Group hedges its risk as Washington seeks to curb Beijing’s capacity to develop advanced technology. A Japanese chip equipment supplier has started to reorganise its supply chains and factories in a strategy designed to access both US and Chinese markets after Washington rolled out new chip export controls.
The group chief executive of Tokyo-based Ferrotec told the Financial Times that the company was accelerating plans to expand production outside China in response to requests from US clients including Lam Research and Applied Materials. “In the future, we would like to be able to manufacture not only in China, but also in Japan, Malaysia and possibly in the US,” said He Xianhan, a native of Shanghai who has headed Ferrotec since 2020. “The Chinese market will grow in the future, so we will respond to Chinese demand with our production in China. In that way, we can continue being a winner,” said He, conducting the interview over video from his base in Hangzhou, a city in eastern China.
Ferrotec’s strategy to cater to both its Chinese and US customers provides a window into how companies that have traditionally gambled on China’s growth are hedging their risks as the US attempts to curb Beijing’s capability to develop advanced chip technology. The US restrictions have forced leading American chip equipment suppliers Lam Research, Applied Materials and KLA Corporation to suspend sales and maintenance services for their tools to semiconductor manufacturers in China. Ferrotec, which produces ceramics and silicon parts used in chips, makes 80 per cent of its products in China.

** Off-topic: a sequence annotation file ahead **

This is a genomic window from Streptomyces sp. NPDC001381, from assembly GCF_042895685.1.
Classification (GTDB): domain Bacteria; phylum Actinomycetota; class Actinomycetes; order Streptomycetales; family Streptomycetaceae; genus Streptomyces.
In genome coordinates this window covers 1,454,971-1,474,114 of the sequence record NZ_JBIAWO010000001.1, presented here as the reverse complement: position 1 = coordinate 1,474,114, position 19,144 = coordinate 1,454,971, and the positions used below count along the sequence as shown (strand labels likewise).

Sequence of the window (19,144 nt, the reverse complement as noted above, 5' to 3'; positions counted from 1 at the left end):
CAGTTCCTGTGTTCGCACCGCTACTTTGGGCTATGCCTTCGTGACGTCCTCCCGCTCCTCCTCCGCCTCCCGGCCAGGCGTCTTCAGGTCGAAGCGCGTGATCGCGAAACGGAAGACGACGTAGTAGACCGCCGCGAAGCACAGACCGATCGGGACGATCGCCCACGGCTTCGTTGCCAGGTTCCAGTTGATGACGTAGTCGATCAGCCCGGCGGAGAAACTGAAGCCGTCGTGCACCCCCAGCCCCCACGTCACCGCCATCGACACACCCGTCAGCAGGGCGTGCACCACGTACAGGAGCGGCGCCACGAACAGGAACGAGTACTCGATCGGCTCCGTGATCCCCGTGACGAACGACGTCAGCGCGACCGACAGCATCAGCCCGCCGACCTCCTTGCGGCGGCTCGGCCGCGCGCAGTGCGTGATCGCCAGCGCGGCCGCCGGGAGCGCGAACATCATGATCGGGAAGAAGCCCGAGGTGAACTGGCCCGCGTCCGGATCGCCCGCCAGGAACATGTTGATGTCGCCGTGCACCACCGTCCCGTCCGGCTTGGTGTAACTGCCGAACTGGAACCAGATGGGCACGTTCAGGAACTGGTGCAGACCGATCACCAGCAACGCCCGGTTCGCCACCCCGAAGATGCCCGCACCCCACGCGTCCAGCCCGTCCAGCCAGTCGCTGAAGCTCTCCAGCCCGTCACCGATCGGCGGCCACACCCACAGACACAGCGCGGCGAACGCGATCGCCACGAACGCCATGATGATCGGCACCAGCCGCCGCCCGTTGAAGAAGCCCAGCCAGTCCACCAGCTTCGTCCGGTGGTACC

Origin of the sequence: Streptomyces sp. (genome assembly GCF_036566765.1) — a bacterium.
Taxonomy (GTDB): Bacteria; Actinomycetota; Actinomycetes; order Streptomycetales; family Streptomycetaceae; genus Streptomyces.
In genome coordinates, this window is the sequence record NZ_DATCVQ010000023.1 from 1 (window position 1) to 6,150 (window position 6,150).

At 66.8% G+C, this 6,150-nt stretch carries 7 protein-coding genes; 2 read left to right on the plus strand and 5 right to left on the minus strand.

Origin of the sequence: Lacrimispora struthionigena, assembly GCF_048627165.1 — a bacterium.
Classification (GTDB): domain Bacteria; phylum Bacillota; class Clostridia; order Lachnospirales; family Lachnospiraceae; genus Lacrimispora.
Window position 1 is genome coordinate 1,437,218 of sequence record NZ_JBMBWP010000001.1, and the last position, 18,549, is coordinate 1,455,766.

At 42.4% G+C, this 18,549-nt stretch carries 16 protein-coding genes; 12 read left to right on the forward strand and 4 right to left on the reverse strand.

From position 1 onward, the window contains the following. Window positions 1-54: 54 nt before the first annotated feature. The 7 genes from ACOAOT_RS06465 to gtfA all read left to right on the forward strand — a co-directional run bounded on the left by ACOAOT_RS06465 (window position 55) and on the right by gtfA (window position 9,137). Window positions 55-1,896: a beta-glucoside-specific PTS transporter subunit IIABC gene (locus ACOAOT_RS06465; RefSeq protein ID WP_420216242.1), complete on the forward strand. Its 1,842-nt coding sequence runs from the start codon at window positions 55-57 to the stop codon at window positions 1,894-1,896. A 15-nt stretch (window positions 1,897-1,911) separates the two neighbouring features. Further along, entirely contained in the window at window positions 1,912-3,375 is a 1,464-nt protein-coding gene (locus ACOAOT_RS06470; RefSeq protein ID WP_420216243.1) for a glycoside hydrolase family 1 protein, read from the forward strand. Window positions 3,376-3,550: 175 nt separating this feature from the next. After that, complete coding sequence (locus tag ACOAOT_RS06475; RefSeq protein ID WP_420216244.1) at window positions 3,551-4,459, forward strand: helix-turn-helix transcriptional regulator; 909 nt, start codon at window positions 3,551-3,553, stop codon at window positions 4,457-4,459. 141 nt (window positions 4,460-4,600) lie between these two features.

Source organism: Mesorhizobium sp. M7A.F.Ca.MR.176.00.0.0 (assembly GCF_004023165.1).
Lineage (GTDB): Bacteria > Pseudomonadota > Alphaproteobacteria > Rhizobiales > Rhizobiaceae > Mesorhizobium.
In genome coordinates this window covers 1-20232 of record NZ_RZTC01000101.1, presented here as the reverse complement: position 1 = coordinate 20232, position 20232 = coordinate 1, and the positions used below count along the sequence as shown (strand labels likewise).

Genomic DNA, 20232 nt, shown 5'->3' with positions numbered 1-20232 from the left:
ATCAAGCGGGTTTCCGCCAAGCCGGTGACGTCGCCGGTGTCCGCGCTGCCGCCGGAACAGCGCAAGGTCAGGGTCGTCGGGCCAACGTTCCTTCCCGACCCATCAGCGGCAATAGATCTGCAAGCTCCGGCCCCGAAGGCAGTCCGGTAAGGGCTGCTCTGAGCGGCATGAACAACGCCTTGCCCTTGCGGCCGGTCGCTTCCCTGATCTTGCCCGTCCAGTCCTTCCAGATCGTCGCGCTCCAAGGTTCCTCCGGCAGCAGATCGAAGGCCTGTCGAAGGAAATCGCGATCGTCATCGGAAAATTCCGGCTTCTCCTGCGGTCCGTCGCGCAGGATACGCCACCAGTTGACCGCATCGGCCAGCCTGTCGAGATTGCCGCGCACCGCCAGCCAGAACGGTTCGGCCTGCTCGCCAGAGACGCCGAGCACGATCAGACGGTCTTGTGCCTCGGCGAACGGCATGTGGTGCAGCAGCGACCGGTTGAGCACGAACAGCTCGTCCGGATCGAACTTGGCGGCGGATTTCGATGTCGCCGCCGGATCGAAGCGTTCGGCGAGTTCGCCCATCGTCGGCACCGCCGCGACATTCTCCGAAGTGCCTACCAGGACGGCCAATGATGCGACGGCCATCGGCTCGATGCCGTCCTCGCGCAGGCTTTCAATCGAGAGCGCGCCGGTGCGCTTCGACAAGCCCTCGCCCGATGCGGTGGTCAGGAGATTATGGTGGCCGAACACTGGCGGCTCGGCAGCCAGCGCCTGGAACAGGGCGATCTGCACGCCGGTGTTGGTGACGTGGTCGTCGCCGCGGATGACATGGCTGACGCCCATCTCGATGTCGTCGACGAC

While the company planned to maintain its large manufacturing footprint in the country, it would diversify its supply chains over the next two years, said He. In the initial turmoil following last month’s announcement of the export controls, He said Chinese chip companies made unsuccessful requests for Ferrotec to supply the products that their US suppliers could no longer supply. “But I told them that as an OEM [original equipment manufacturer], we need a permission from the US manufacturers [we supply to] and the Chinese chip companies understood our position.” The impact of the US sanctions have also started to filter through to the Japanese company.
Recently, a senior executive of a US chipmaking equipment manufacturer said it would no longer procure certain Ferrotec components produced in China. “We haven’t seen such an impact from other large US manufacturers but we cannot definitively say that we won’t be impacted in the future,” He said. Ferrotec, which produces ceramics and silicon parts used in chips, makes 80 per cent of its products in China The executive cited geopolitical uncertainty as one of the reasons why Ferrotec had invested $120mn to create a new plant in Malaysia, which is expected to start operations by next September. Established in 1980, Ferrotec posted record sales of ¥133bn ($938mn) and a record operating profit of ¥22bn for the year ending in March by taking advantage of China’s rapid growth in the semiconductors market.
The group, which raised ¥45bn from the Chinese government and private investment funds over the past three years, plans to list four of its local group companies in Shanghai and Shenzhen by 2024. Masahiko Ishino, a senior analyst at advisory company Tokai Tokyo Research Institute, said that bifurcating supply chains for the US and Chinese markets was an “inevitability of the times”. But he said it was unclear if Ferrotec’s series of large investments in the years to come would pay off, with the global chip market suffering from a global slowdown that had been exacerbated by the US export curbs.
Source : Finacial Times